The Czech Republic was recently in the news because the country now wants to be known as Czechia. Both BBC News and The Economist reported on this name change, following the example of France which is the official geographic short name of The French Republic.
When we arrived on May 7, 2016 for the Volkswagen Prague Marathon the next day, I was actually half-expecting Czechia to already be in widespread use but it was not the case. Maybe not just yet.
We flew with Ryanair and landed at Vaclav Havel Airport at noon on Saturday, May 7, 2016. For 60 Czech koruna each, the Airport Express shuttle bus took us to the Prague Main Railway Station (Praha Hlavni Nadrazi) in 40 minutes. We bought one day public transport tickets for 110 Czech koruna. The day’s exchange rate was one euro to about 24 Czech koruna.
We got on the C Metro to the Nàdrazí Holešovice three stops away. Once we got there, it was one tram ride away to the Sport Expo at the Industrial Palace in Výstaviště Holešovice. Although it took three transfers, getting to the expo was easy. The sport expo was in a cavernous site with beautiful colored glass and ironwork detailing.
After claiming the bib and doing the requisite photo in front of the event poster, we retraced our steps and got on the same C Metro to go back two stops at Florenc. We were booked for two nights at the Hilton Prague, the official race headquarters.
The Volkwagen XL7 concept car was displayed in the lobby. I wondered if the marathon winners won this car as their prizes since the automaker is the main sponsor.
We bought water and yogurt at Albert supermarket right across the street and went back to the hotel to rest a bit. By early evening, we were out and about again checking out our dinner options. We ended up at Palladium Mall about ten minutes’ walk away. Dinner was Mongolian BBQ at Jurta inside the mall.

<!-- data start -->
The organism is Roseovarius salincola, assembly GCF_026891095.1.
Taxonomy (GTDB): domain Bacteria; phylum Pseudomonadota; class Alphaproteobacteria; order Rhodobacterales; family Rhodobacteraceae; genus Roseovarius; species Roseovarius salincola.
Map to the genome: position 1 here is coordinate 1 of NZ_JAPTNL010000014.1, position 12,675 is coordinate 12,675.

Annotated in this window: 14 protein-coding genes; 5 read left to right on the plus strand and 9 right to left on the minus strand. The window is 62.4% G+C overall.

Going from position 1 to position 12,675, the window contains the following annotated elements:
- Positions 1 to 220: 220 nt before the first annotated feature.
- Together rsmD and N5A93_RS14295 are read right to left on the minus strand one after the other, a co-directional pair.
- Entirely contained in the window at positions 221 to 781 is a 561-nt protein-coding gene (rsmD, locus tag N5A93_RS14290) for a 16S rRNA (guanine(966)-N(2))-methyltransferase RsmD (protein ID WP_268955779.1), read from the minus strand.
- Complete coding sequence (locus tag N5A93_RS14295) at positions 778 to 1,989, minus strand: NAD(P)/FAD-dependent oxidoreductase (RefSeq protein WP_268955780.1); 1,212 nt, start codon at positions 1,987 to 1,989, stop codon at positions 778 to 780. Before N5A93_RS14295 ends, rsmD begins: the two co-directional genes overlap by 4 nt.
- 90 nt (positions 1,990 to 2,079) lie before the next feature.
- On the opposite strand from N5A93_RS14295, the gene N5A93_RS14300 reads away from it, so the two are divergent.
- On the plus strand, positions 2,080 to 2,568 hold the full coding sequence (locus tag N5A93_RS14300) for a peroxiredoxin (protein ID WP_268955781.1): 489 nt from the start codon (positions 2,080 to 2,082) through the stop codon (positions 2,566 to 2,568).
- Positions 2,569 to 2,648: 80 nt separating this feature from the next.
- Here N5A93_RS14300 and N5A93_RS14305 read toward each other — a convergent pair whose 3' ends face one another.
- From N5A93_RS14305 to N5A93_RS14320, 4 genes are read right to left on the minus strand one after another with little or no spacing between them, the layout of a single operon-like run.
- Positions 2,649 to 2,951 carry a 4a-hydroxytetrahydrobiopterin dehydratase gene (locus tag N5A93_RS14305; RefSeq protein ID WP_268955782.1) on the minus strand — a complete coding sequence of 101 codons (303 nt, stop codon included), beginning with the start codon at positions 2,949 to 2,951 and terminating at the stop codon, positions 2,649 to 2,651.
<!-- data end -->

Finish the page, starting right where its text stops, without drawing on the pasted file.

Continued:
The start and finish lines were at the historic Old Town Square. The buildings around the square are awe-inspiring. The skyline was dominated by the Tyn Church built in 1385 and the Saint Nicholas Church completed in 1735.
The weather was already warm when the race started at 9:00 AM. There were 10,613 finishers so the number of starters must have been higher. Although we did not need it since we were staying within walking distance, it was good to know that the bib served as our free transportation ticket anywhere during the race day.
This flat and fast course weaved through the historic city center, the river side, and crossed seven bridges before ending back at the Old Town Square.
We crossed Charles Bridge built in 1357 and claimed to be the most beautiful Gothic bridge in the world.
The IAAF Gold Label race has a seven-hour time limit. There was a portion of the race where we had to run two loops. I passed by our hotel twice before crossing the finish line. We walked back to the hotel to get cleaned up and went back out in search of dinner. Too many restaurant choices; ended up at the Palladium Mall again but this time, we had Japanese food at the screaming sushi restaurant.
It was nice not to have to rush back to the airport after the race. We stayed another night at the hotel and had our leisurely breakfast.
Our flight back to Brussels was at noon on Monday, May 9, 2016. Richard splurged on a 35-euro limo ride back to the airport. We asked the driver to stop at the Old Town Square so that we could take one more proper photo before we got on our way.